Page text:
Companies’ tax systems are based on self-assessment, where a company will choose a transfer pricing method of its choice and with such freedom, the tax authorities are keen on detecting opportunistic behaviors of tax evasion. It is argued by (PwC, 2015. p 3) that, “A key incentive for challenging taxpayers on their transfer prices is that the authorities see transfer pricing as a soft target with the potential to produce substantial increases in tax revenues.” Transfer pricing is applicable to a variety of inter-company transactions. These include transactions dealing with: tangible goods such as manufacturing and distribution, services dealing with management , sales support, contract R&D services, financing example; inter-company loans, accounts receivable, guarantees, debt capacity and intangible property (e.g., licenses, royalties, cost sharing transactions, platform contribution transactions, sales of intangibles) (PWC, 2017). Preparing documents for transfer pricing is not mandatory but it is recommended that tax payers prepare transfer pricing documentation to curb arising administrative fines in case assessments are requested by the tax authorities. Business documents and records such as contracts and invoices are not included in transfer pricing documentation. Business records can prove or support amount of income and deductible expenses. Only specified items are presented during audit assessments. The rest of information, tax payers are expected to keep it as a requirement by tax administrations. There are legislation outlining how long the taxpayers should keep records of such information.
Why failure to follow the OECD guidelines on transfer price documentation is a problem
Failure to document transfer prices is problematic as it may result to compliance cost
associated with transfer pricing rules to the taxpayers. Transfer pricing could result to income tax implications for the holding company. Some of the key issues include: first, Revenue basis where the manager of a subsidiary negotiates price of a product in the same way for products sold in and out of the company. A part of revenue for the subsidiary is formed making it vital on his judgment in regards to his financial performance. Second issue revolves around the, preferred customers where Given alternatives on who to sell to between downstream subsidiary and outside consumers, management goes for outside customers because of extremely low transfer price. Third issue is about the preferred suppliers because whenever a down stream subsidiary is given an alternative of buying supplies from an upstream subsidiary or an outside supplier the manager opts to buy from outside suppliers because of excessively high transfer price. This results to upstream subsidiary cutting on expenses to maintain profitability due to lots of unused capacity. Entities can face upstream pricing compliance issues resulting from non compliance. These upstream pricing compliance issues include the following according to (OECD, 2014);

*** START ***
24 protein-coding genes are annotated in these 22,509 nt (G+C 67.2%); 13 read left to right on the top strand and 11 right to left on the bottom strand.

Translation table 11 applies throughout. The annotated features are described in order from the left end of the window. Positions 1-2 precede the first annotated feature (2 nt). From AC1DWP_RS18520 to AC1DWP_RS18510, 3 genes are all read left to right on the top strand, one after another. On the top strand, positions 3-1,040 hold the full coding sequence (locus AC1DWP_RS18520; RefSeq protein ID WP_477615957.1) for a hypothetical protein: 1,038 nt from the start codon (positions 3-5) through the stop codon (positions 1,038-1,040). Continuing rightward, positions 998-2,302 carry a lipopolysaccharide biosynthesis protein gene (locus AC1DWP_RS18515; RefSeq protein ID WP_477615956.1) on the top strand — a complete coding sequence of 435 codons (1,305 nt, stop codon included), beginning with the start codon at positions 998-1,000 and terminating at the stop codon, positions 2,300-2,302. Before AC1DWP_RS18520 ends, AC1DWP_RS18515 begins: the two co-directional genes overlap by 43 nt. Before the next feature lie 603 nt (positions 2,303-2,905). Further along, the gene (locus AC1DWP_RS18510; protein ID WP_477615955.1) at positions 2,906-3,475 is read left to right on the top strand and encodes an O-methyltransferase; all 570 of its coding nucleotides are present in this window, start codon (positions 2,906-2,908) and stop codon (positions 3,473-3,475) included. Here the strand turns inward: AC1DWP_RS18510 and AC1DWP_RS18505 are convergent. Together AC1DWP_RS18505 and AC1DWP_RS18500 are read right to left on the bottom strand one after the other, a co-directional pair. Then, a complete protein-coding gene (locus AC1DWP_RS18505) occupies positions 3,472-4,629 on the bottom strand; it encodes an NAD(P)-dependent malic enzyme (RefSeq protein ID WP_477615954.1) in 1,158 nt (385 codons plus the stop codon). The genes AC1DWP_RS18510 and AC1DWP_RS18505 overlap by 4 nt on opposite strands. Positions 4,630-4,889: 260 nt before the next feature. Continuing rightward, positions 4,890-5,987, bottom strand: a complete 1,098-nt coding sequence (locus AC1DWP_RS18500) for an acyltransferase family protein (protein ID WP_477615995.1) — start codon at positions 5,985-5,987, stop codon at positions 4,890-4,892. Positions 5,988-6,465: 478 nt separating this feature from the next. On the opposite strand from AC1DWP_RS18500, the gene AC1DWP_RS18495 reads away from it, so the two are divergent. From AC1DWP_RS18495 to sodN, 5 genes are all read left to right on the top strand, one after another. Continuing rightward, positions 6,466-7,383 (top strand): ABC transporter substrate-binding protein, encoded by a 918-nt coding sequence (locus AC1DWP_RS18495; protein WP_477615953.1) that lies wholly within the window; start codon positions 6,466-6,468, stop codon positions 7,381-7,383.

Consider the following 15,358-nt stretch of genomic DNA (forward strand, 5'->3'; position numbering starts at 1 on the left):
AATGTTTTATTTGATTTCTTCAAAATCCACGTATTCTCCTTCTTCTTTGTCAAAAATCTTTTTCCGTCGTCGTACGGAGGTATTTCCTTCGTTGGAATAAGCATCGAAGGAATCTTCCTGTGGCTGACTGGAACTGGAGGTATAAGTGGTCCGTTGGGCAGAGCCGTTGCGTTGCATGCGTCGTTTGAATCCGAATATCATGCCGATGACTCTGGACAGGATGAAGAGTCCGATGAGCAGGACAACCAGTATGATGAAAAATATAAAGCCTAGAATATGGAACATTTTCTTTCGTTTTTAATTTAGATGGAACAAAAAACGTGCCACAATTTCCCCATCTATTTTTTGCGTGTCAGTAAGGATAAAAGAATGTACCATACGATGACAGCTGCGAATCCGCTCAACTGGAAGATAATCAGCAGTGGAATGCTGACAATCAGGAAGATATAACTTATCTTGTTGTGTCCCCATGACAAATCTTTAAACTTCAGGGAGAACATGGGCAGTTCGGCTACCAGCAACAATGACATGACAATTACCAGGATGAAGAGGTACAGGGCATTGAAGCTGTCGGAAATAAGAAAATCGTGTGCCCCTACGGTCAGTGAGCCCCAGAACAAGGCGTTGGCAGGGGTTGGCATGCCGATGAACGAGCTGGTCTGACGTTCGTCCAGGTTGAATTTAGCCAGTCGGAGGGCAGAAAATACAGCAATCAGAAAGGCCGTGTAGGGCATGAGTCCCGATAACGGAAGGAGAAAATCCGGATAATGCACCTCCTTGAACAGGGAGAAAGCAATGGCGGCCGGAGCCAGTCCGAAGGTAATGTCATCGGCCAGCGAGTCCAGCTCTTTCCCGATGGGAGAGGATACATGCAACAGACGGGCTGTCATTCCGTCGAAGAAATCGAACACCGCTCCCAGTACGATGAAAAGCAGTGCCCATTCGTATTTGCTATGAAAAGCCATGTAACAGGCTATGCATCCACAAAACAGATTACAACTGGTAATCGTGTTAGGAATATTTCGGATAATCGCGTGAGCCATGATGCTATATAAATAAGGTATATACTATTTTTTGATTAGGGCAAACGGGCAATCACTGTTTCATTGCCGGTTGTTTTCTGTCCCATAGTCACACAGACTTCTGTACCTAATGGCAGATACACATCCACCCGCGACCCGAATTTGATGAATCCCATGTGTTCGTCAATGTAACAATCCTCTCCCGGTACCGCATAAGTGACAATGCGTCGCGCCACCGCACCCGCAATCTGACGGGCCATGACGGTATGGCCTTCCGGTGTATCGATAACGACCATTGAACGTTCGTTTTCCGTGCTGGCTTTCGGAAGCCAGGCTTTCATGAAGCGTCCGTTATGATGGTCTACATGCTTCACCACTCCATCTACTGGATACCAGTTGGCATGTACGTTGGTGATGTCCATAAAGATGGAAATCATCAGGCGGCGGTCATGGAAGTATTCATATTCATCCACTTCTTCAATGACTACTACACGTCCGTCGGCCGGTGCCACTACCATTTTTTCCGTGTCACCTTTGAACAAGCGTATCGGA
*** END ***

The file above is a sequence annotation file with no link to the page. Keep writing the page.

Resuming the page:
- Contemporaneous documentation
All taxpayers are supposed to identify transfer prices for the purpose of taxes in line with arms length principle. This should be based on reasonable information present during transactions. A taxpayer ordinarily should give consideration to whether its transfer pricing is appropriate for tax purposes before the pricing is established and should confirm the arm’s length.
- Time frame.
Practices concerning time for documentation preparation are different among countries. In some countries information should be finalized before filing tax returns. In other countries documentation must be completed by the beginning of auditing period. There is variation in practice regarding time available for taxpayers to give feedback to certain tax administration requests about documentation and other requests related to audit. The variation in time of providing information leads to compliance issues that taxpayers face when setting their priorities and giving correct information to tax administrators. The most efficient practice is ensuring local files are finalized before filing date of returns for a particular year. Reviewing and necessary updating of the master file should be complete by the due date of tax returns for final parent MNE group.
Transactions occurring between associate enterprises do not require complete documentation in the local file. Tax administrations are interested in looking at vital information and that MNE are not oppressed by compliance demands which they have not considered or documented. Materiality measures can be deliberated Measures of materiality may be considered in absolute terms such as transactions not surpassing a percentage of revenue or a cost percentage measure or in relevant amount terms transactions not surpassing a certain fixed amount. Each country come up with individual materiality standards for the purpose of local files. These standards ought to be real, understandable and acceptable in business.
- Frequency of documentation updates
Documentation of transfer pricing should be reviewed after a certain period to decide if functional and economic analysis have relevance and accuracy. Documentation should be done to confirm how valid the transfer pricing method used is. These files, both general and master and country by country report must be reviewed and updated yearly. An update should be done annually on financial data of the comparable to effectively use arms length principle.